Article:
Hart SL, Lee JW, Berian J, Patterson TR, Del Rosario A, Varma MG, et al. Arandomized controlled trial of anorectal biofeedback for constipation. Int J Colorectal Dis 2012;27:459-66.  Back to cited text no. 9
Chou AB, Cohan JN, Varma MG. Differences in symptom severity and quality of life in patients with obstructive defecation and colonic inertia. Dis Colon Rectum 2015;58:994-8.  Back to cited text no. 10
Wang JY, Patterson TR, Hart SL, Varma MG. Fecal incontinence: Does age matter? Characteristics of older vs. Younger women presenting for treatment of fecal incontinence. Dis Colon Rectum 2008;51:426-31.  Back to cited text no. 11
Cohan JN, Chou AB, Varma MG. Faecal incontinence in men referred for specialty care: A cross-sectional study. Colorectal Dis 2015;17:802-9.  Back to cited text no. 12
Varma MG, Wang JY, Berian JR, Patterson TR, McCrea GL, Hart SL, et al. The constipation severity instrument: A validated measure. Dis Colon Rectum 2008;51:162-72.  Back to cited text no. 13
Wang JY, Hart SL, Lee J, Berian JR, McCrea GL, Varma MG, et al. Avalid and reliable measure of constipation-related quality of life. Dis Colon Rectum 2009;52:1434-42.  Back to cited text no. 14
Wu TJ, Wei TS, Chou YH, Yang CP, Wu CL, Chen YC, et al. Whole-body vibration for functional constipation: A single-centre, single-blinded, randomized controlled trial. Colorectal Dis 2012;14:e779-85.  Back to cited text no. 15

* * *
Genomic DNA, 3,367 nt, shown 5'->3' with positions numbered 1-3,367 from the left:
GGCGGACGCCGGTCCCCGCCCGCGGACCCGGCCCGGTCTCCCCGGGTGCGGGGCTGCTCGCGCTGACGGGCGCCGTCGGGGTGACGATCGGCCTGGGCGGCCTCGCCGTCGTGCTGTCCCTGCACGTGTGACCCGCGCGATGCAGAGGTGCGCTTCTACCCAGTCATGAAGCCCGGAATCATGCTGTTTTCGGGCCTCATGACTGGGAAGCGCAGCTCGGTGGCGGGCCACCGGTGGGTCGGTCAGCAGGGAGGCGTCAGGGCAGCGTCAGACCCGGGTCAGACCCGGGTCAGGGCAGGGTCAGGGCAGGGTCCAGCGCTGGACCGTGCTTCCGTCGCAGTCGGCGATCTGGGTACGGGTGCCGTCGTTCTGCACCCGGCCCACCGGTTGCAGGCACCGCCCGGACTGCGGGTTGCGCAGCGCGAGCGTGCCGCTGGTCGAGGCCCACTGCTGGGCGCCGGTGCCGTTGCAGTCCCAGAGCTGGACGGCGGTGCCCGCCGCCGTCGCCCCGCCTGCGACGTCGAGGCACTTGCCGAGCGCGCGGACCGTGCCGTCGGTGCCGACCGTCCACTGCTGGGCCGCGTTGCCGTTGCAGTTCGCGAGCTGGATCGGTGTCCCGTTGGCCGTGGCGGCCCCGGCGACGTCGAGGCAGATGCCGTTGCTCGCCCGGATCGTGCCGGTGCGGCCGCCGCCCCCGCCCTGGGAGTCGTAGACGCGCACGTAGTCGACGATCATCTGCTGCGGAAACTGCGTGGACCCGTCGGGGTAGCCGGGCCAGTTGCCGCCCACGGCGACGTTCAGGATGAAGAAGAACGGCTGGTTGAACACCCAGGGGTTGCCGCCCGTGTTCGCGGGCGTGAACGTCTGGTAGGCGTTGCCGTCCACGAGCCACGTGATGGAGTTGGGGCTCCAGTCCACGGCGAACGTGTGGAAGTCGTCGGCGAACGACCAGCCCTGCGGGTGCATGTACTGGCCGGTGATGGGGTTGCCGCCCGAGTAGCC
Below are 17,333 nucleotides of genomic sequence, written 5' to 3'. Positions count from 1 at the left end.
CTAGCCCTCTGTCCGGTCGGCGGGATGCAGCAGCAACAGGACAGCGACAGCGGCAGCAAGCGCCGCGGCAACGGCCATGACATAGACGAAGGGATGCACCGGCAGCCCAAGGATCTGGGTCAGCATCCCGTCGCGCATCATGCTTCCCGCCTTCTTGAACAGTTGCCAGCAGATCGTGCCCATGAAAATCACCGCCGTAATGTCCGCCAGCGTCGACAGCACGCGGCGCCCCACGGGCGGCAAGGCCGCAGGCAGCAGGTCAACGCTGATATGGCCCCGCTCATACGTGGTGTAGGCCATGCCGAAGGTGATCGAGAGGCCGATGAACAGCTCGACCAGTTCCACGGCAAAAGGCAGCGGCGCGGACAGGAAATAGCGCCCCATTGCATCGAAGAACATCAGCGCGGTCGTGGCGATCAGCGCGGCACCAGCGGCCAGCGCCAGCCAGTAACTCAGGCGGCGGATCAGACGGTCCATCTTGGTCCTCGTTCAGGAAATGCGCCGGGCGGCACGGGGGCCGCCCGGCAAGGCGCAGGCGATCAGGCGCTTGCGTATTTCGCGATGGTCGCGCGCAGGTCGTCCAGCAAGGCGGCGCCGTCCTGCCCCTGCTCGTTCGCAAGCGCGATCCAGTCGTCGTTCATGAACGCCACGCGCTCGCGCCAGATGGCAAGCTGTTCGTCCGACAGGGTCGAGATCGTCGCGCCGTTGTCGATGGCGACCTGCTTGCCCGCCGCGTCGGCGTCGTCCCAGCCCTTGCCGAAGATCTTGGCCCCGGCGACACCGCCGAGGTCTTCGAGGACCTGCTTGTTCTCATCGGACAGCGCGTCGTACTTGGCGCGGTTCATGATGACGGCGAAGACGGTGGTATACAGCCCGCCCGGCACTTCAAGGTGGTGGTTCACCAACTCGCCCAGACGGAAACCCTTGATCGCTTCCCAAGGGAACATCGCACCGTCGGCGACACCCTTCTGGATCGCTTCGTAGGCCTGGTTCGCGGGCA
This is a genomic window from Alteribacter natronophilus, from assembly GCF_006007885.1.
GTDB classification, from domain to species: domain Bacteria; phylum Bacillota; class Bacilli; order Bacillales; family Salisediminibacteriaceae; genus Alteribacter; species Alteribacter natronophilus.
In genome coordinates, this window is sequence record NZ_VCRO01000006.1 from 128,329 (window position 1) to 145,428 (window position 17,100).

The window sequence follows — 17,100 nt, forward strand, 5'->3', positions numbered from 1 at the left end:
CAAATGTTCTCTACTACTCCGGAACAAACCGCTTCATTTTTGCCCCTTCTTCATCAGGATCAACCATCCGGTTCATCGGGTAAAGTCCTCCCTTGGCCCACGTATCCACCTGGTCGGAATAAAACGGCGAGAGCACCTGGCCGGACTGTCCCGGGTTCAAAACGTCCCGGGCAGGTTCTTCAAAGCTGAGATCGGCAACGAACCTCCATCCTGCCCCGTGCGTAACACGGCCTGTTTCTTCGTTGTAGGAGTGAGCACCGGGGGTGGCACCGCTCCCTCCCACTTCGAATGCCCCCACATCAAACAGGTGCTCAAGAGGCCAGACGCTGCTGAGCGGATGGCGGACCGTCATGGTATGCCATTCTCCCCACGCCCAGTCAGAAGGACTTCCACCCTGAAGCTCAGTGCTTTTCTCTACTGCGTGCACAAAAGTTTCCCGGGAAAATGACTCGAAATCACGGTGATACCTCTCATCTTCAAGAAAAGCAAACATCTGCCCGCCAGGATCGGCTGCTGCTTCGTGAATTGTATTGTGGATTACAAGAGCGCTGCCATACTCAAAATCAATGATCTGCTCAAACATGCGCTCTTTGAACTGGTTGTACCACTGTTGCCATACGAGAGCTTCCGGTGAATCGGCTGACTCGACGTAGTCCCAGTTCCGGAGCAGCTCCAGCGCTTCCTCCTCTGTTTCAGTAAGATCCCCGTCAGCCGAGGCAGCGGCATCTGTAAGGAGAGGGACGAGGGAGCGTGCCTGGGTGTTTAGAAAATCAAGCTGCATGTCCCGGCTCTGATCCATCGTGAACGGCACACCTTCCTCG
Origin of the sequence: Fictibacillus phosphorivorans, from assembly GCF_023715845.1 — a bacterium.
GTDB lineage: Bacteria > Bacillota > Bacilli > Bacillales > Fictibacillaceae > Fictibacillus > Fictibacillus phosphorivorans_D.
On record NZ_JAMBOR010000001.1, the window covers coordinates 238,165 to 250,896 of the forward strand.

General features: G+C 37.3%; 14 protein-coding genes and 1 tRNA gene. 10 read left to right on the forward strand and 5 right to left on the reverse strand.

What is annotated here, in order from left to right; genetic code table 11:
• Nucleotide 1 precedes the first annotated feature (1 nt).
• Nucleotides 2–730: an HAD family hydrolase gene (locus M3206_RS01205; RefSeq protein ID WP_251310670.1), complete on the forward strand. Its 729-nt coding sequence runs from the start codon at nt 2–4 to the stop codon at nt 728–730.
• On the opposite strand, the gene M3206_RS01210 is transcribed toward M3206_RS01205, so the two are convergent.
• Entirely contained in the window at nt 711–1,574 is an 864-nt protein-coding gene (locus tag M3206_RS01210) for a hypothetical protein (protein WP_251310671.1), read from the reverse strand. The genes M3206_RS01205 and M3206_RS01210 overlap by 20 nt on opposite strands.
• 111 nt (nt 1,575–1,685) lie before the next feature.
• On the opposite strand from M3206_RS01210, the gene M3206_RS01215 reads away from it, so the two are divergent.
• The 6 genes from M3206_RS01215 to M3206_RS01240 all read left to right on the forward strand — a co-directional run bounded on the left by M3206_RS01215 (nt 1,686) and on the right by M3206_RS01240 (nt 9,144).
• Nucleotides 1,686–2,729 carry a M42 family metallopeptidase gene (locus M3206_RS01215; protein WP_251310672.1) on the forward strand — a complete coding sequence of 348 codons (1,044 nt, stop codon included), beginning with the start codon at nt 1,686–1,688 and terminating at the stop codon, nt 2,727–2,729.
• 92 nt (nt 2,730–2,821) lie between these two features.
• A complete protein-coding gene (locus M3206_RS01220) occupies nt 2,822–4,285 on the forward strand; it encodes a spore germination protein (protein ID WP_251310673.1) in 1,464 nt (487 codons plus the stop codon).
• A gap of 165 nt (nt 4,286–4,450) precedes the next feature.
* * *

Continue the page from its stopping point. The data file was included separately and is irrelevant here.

Albiani JJ, Hart SL, Katz L, Berian J, Del Rosario A, Lee J, et al. Impact of depression and anxiety on the quality of life of constipated patients. J Clin Psychol Med Settings 2013;20:123-32.  Back to cited text no. 16
Fernández-Fraga X, Azpiroz F, Casaus M, Aparici A, Malagelada JR. Responses of anal constipation to biofeedback treatment. Scand J Gastroenterol 2005;40:20-7.  Back to cited text no. 17
Chiotakakou-Faliakou E, Kamm MA, Roy AJ, Storrie JB, Turner IC. Biofeedback provides long-term benefit for patients with intractable, slow and normal transit constipation. Gut 1998;42:517-21.  Back to cited text no. 18
Rao SS, Seaton K, Miller M, Brown K, Nygaard I, Stumbo P, et al. Randomized controlled trial of biofeedback, sham feedback, and standard therapy for dyssynergic defecation. Clin Gastroenterol Hepatol 2007;5:331-8.  Back to cited text no. 19
Chiarioni G, Whitehead WE, Pezza V, Morelli A, Bassotti G. Biofeedback is superior to laxatives for normal transit constipation due to pelvic floor dyssynergia. Gastroenterology 2006;130:657-64.  Back to cited text no. 20